Mourinho has quickly gone from hero to villain in his three years at Madrid … but why? What kind of legacy will the Portuguese manager leave in the Spanish capital?
Unlike at Chelsea and Inter, the Mourinho Era at Real Madrid has not been all smiles and trophies. Though the Special One’s spells in England and Italy did have their ups and downs, neither was marked by the same kind of drama swirling in Spain at the moment. Mourinho arrived in the Spanish capital with an aura of majesty. Fresh from winning the Champions League in the Bernabéu, Mourinho gave merengues everywhere the hope that the ever-elusive decima was only a few months away. Spanish sports dailies Marca and As wrote their usual articles enumerating the Lusitanian’s accomplishments and debunking the “myth” that Mourinho’s brand of football was invariably ultra-defensive.
Fast-forward three years— fans outside Valdebebas, Madrid’s training ground, insult Mourinho as he drives home after training sessions. Marca and As run smear campaigns against him to further stoke the fire, and rumors abound that The Special One well leave Madrid this summer. How did attitudes shift so dramatically in three years? Of course, three years is a long time in the world of football, and Mourinho’s tenure at the head of the Spanish giants has not been as smooth as many believed it would be.
Mourinho’s biggest problem has been the emergence of an FC Barcelona that has doubtlessly etched itself in the annals of football history as one of the greatest teams ever. In his three years at the Bernabéu, Mourinho’s record against the the blaugrana in competitive matches stands at five wins, six losses, and six ties. The first clásico between Josep Guardiola’s Barça and Mourinho’s Madrid ended 5-0 for the Catalans. Few people—if any—predicted such a one-sided match, and even fewer people argued with the result afterwards: everyone agreed that Barcelona had rolled over their eternal rivals, and even Mourinho acknowledged the culés’ supremacy on the pitch. The second league clásico ended in a 1-1 draw, but the real morbo—that untranslatable Spanish term that describes the historical, social, political, economic, and sporting factors that converge to create the tension-filled atmosphere that surrounds the greatest rivalries in Spanish football—between Mourinho’s Madrid and Guardiola’s Barcelona emerged after the 2011 Spanish Super Cup. The Portuguese manager controversially gouged Barça assistant manager Tito Villanova’s eye, creating a maelstrom of controversy in the football world. Furthermore, of Mourinho’s five wins against Madrid’s eternal rivals, only one or two of those could be called comprehensive wins—wins not marred by controversy, either football- or referee-related, where Madrid was decisively better than Barcelona. Mourinho’s frustration, then, is understandable: he has had the terrifically bad luck of managing Madrid during Barcelona’s period of greatness.
To further exacerbate his problems, the partisan Spanish sporting press has hounded the outspoken Mourinho incessantly. As his recent comments suggest, Mourinho keeps warm memories of his time with Chelsea. Back then, he was the media’s darling—the manager who wasn’t afraid to speak his mind and was thus always a reliable headliner. Things were tougher at Inter, where the FIGC repeatedly slapped him with fines for his comments, but nothing compares to Mourinho’s relationship with the Spanish media. Both Marca and As, Spain’s two largest sports newspapers, have their headquarters in Madrid, thus exhibiting an unabashed bias in favor of everything madridista. The yellow journalism spewed by these newspapers has always advanced a particular agenda that oscillates between extremes as called for by newspaper sales—stir up controversy, maintain high readership rates. Mourinho has thus devolved from hero to villain in their eyes. Whereas he could get away with controversial comments at his two previous clubs, his mixed bag of results at Madrid has made the press particularly intolerant of the opinionated manager—the message appears to be either win or keep your mouth shut. Furthermore, the press has railed against Mourinho’s teamsheet, and his willingness to sit national icons such as Iker Casillas has not gone down well with the media or the general public.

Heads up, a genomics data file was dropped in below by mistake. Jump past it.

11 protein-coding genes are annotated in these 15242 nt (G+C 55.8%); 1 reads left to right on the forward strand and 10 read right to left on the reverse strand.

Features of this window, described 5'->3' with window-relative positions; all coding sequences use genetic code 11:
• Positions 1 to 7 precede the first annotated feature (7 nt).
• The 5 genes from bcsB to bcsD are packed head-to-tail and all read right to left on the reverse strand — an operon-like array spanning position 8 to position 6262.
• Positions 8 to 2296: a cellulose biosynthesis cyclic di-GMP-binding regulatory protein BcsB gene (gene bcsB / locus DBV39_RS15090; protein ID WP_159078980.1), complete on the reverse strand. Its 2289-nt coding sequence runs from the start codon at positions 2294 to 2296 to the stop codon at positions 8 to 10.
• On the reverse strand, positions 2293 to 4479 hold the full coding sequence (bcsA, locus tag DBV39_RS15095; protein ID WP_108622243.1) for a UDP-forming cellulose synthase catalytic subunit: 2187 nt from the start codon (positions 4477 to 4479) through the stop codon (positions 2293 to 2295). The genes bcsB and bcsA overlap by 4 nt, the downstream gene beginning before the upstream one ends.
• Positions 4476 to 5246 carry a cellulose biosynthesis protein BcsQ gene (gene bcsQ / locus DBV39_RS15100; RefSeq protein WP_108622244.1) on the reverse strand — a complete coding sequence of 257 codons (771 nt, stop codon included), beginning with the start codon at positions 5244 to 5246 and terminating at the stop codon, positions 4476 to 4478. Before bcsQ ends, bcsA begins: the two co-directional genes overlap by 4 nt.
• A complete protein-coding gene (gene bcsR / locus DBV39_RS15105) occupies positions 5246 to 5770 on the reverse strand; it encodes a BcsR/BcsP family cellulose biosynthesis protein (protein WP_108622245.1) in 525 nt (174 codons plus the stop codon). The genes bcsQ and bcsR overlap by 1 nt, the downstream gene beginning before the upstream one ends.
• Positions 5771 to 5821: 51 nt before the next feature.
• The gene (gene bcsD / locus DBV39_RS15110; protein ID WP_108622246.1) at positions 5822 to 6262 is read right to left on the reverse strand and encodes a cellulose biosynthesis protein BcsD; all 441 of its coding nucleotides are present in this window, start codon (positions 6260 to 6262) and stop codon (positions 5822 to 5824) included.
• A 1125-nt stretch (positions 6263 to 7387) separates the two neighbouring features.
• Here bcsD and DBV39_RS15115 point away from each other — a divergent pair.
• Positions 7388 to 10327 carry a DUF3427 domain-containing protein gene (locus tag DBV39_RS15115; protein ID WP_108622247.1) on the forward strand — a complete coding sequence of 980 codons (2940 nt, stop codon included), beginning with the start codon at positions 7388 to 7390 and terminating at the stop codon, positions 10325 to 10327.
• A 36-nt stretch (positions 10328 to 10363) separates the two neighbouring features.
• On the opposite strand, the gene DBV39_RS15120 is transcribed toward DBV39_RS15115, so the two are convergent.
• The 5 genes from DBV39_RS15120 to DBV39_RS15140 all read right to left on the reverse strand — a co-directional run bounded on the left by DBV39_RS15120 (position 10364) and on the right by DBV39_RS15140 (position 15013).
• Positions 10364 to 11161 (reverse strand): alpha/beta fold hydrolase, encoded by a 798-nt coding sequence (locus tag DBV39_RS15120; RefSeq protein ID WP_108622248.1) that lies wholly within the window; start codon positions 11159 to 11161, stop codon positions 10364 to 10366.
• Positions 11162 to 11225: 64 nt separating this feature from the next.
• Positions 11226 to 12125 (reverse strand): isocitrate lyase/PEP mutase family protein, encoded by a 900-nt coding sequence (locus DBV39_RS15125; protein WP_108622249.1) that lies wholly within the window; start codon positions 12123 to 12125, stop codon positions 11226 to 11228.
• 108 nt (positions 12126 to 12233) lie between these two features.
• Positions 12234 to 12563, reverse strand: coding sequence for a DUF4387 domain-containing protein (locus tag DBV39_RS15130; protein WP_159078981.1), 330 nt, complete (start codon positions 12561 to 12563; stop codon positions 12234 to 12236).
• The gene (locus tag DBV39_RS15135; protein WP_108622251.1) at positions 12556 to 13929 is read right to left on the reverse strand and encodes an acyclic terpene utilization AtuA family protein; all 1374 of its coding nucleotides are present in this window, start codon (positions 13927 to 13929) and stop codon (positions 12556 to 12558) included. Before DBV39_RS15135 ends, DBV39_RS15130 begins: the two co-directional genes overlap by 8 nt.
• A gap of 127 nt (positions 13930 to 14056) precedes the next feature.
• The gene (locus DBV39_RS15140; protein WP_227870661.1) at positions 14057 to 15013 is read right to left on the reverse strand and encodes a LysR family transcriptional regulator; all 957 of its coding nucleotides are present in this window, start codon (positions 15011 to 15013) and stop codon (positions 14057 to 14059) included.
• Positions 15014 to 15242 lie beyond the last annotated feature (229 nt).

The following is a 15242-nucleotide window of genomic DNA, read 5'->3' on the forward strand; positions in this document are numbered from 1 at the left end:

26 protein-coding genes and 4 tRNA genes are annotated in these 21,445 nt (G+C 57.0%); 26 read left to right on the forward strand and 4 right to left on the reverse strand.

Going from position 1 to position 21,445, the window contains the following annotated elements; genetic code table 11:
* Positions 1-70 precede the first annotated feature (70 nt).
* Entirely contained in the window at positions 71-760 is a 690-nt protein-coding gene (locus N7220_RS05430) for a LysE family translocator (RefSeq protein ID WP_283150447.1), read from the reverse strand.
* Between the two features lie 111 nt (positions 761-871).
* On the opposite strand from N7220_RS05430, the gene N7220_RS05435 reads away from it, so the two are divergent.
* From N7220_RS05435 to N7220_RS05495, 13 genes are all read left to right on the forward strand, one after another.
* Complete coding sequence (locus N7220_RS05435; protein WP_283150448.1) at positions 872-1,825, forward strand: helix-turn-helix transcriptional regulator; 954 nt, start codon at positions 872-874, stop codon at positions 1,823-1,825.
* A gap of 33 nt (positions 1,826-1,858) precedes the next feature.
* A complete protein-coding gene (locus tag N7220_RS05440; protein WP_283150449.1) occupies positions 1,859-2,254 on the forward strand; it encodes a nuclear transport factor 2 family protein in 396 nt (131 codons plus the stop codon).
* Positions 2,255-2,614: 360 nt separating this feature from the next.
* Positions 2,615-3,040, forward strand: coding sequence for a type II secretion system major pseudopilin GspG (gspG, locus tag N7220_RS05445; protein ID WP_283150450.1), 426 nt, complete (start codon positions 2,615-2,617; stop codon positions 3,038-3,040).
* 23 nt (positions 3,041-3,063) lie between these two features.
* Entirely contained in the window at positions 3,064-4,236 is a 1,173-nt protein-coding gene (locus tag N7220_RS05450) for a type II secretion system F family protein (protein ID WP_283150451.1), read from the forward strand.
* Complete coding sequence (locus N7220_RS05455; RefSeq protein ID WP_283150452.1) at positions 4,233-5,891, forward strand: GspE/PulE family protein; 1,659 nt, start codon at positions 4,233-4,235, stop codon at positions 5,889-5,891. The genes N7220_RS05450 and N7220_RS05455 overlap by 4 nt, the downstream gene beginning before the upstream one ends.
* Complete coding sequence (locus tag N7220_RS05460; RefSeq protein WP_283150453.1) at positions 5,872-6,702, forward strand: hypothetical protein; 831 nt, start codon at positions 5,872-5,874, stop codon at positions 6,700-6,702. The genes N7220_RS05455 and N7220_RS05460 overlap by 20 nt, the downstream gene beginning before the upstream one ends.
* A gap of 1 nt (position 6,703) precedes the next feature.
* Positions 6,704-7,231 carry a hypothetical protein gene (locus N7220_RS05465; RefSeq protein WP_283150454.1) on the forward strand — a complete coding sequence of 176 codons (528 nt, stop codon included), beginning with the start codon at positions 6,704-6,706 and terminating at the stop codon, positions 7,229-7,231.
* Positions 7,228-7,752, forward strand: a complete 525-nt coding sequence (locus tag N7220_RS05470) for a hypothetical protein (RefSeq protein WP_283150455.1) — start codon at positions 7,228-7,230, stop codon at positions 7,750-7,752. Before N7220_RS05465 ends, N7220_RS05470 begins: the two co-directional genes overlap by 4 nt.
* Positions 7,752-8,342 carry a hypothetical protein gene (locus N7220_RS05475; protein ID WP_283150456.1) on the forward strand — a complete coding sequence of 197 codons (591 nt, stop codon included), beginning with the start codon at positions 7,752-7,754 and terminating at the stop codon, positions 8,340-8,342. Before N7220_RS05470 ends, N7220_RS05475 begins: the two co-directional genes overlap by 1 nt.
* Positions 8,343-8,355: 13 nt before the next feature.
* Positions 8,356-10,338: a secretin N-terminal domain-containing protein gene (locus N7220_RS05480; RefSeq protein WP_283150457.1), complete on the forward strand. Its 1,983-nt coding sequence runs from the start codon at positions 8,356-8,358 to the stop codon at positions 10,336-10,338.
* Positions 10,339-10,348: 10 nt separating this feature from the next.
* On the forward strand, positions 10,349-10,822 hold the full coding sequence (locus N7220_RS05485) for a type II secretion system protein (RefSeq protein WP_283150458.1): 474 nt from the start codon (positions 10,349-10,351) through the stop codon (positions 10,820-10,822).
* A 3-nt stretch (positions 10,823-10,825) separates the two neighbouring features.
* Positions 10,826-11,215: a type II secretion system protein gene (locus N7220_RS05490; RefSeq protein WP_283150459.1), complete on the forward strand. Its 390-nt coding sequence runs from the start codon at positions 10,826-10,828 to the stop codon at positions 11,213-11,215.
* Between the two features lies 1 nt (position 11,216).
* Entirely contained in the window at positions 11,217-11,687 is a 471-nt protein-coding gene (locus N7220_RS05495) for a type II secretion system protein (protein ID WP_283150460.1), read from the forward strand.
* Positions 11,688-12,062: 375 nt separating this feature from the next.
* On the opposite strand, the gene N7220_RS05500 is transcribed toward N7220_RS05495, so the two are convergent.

This highlights another issue at Madrid under Mourinho: the locker room. This is perhaps the strangest issue blighting the Mourinho Era at Madrid— creating a harmonious atmosphere in the locker room was a Mourinho trademark before Madrid. The Special One was known for inspiring undying loyalty in his players at Porto, Chelsea, and Inter: Lampard, Drogba, Essien, and Sneijder have all referred to Mourinho as a father figure, and before he left Inter, Mourinho was seen sharing a tearful embrace with Marco Materazzi. Early rumors of a rift in the Whites’ locker room between the Spanish and Portuguese contingents were quickly dismissed or ignored, but this past season locker room discord has dominated headlines. The players have confronted their manager for some of his more controversial comments in the press, with captains Iker Casillas and Sergio Ramos making retributive quips to the newspapers. What went wrong in Madrid’s locker room? Perhaps this is material for a book some years down the road, long after Mourinho is gone and tempers have calmed down. It would be interesting to piece together what really went on behind closed doors.
If the European sporting press is to be believed, it appears that Mourinho will not remain in the Spanish capital past this summer despite his comments saying otherwise. Will Mourinho leave behind such a poor legacy at Madrid? If he stays, will the situation prove to be beyond repair? As the saying goes, the owl of Minerva flies at dusk.